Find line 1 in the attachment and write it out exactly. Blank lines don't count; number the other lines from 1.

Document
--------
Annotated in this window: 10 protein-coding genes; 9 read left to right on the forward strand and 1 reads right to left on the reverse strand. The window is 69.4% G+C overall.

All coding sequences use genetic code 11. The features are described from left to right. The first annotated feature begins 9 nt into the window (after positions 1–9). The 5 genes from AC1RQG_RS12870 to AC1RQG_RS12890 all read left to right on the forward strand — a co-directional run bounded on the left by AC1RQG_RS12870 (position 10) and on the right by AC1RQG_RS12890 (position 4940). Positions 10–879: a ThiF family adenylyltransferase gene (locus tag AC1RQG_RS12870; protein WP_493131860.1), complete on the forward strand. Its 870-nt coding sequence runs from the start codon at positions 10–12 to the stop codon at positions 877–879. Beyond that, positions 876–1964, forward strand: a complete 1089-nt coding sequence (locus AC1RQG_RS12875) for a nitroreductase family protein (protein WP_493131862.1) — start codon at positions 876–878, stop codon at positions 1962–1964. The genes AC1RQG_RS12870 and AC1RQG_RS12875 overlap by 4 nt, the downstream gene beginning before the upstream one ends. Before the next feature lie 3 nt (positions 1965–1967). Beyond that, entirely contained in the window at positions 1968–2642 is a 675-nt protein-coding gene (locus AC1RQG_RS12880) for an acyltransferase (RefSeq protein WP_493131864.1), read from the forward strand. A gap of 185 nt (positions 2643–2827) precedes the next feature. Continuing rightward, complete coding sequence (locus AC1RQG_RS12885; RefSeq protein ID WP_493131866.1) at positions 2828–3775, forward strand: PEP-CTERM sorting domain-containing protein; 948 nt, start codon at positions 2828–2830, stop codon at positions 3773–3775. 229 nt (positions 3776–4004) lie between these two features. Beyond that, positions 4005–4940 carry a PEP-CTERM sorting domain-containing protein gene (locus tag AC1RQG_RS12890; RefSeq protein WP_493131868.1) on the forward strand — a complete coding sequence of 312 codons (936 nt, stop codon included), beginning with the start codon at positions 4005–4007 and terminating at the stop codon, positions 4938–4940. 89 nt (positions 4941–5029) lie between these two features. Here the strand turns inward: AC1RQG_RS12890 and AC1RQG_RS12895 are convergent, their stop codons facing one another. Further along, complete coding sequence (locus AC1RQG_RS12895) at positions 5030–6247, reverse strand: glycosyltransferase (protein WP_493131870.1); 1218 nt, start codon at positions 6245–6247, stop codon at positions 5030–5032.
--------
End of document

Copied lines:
Annotated in this window: 10 protein-coding genes; 9 read left to right on the forward strand and 1 reads right to left on the reverse strand. The window is 69.4% G+C overall.